Amey, a Ferrovial company, launched a new ‘Automated Lane Closure System” in the United Kingdom that avoids the need for workers to exit the vehicle during this operation.  This vehicle-mounted system safely deploys and picks up crash cushions and related signage.

The automated lane closure system deploys a crash cushion on the ground, enabling the vehicle to be removed entirely from the scene, so that no worker needs to remain on site. The system can deploy multiple crash cushions along a site, and can also replace the cone taper that is used conventionally.

Since the crash cushion is deployed on the ground, the vehicle and its occupant do not need to remain on site. The goal is to remove workers from hazardous situations while providing a high level of safety for the people further up the network.

Innovation in road maintenance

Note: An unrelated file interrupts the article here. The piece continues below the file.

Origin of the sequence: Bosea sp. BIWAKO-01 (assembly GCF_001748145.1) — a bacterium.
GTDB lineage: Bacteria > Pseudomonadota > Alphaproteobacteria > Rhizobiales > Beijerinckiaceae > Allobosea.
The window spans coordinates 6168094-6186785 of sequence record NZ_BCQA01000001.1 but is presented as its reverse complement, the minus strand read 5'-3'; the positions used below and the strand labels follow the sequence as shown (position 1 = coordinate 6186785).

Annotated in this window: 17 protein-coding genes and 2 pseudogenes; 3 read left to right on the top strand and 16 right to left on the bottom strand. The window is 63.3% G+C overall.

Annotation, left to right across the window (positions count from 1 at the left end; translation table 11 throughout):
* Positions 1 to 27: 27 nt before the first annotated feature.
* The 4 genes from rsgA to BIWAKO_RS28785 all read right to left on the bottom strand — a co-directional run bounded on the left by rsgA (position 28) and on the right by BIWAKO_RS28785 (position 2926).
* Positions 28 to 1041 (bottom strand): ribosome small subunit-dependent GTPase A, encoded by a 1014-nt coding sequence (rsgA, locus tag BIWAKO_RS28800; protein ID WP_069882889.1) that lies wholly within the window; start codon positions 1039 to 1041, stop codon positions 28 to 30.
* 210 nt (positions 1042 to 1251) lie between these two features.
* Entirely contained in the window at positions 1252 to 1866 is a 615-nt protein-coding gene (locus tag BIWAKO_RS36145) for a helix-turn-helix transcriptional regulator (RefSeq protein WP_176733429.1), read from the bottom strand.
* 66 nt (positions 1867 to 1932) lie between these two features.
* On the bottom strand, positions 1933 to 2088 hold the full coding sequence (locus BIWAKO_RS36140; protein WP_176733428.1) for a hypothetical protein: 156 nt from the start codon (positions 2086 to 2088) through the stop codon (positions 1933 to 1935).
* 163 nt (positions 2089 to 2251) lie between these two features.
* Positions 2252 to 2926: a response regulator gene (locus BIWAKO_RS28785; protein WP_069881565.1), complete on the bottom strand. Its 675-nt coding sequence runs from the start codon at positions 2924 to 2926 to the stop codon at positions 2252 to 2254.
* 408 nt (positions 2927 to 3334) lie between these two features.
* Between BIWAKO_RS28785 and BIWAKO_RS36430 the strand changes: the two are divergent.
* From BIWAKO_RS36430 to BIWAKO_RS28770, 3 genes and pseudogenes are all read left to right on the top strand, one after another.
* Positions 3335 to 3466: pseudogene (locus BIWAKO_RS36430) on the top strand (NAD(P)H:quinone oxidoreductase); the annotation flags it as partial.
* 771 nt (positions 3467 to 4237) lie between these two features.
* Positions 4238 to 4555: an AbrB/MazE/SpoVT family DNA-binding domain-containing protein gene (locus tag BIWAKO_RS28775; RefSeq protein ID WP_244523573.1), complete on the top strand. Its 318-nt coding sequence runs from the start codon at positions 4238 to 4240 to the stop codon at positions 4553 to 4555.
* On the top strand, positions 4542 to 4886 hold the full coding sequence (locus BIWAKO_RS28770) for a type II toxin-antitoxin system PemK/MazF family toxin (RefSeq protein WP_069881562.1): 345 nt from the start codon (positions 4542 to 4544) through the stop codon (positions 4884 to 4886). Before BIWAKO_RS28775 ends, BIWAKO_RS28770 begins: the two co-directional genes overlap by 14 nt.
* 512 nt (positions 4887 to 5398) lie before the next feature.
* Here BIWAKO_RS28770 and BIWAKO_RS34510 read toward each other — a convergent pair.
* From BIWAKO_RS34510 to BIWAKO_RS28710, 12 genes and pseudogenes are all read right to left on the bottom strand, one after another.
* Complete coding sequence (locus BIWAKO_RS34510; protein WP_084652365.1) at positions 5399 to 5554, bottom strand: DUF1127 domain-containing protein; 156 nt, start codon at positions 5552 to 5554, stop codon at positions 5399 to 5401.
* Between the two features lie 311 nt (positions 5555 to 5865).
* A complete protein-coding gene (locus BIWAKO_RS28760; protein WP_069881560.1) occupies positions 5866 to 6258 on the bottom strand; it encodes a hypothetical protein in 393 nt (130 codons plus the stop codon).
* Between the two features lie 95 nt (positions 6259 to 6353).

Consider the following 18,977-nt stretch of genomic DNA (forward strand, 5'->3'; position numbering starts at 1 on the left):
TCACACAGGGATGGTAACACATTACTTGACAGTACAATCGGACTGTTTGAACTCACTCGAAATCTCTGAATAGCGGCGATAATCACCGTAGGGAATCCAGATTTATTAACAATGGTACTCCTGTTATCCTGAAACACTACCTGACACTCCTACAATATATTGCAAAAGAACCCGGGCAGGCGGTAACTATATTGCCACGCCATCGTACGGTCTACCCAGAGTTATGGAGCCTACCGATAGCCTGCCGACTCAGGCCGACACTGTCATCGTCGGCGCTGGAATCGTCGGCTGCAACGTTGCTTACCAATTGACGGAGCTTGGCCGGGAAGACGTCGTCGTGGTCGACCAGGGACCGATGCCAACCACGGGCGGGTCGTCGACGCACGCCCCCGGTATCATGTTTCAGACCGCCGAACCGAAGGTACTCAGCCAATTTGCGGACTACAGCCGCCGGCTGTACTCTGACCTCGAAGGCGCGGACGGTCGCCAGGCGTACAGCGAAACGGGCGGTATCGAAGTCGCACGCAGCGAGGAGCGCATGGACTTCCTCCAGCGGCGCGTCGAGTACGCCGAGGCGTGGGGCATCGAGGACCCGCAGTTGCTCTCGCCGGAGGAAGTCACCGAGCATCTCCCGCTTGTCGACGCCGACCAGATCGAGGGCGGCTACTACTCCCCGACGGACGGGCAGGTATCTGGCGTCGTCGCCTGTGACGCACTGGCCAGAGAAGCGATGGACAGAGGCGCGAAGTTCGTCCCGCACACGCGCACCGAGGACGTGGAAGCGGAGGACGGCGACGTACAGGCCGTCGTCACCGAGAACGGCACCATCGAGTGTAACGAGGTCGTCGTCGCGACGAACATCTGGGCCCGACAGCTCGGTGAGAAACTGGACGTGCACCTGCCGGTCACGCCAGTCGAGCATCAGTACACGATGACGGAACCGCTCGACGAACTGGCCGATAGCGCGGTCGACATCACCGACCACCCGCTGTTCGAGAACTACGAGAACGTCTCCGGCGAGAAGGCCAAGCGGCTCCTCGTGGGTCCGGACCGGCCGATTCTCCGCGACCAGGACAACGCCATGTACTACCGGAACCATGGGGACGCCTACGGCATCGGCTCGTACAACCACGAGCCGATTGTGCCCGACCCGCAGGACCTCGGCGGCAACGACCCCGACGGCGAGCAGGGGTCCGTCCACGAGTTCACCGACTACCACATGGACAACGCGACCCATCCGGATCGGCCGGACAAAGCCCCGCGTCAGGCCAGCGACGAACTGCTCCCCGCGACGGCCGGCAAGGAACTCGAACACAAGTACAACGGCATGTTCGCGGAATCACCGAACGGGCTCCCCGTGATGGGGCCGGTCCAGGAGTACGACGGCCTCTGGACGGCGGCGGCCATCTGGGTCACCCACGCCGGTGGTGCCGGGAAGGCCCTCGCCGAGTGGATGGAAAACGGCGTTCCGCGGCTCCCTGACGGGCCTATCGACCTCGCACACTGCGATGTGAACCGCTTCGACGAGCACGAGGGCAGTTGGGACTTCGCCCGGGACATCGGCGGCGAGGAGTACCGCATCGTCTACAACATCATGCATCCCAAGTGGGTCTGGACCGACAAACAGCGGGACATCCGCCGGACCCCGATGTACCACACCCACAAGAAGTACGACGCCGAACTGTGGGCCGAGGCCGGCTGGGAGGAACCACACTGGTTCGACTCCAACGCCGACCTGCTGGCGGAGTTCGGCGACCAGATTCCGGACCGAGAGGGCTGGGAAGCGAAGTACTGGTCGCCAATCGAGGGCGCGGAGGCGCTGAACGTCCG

Ferrovial Services continually works to improve safety for its road maintenance crews, and has a range of initiatives, tools and devices that aim to greatly reduce workplace accident rates. In all its geographies, the company is working to create a safe environment for workers on the road.

In Spain, with startup Secmotic, Ferrovial Services has developed SAMIC, a lane invasion alert system that warns road upkeep and maintenance staff if a vehicle invades their work area, enabling them to stay safe. In Poland, it has developed an app called Skopi to warn drivers of road works along their route. Drivers who use the app on the road receive a notification in the form of an image and a vibration on their mobile phones whenever they approach an area where road works are being carried out.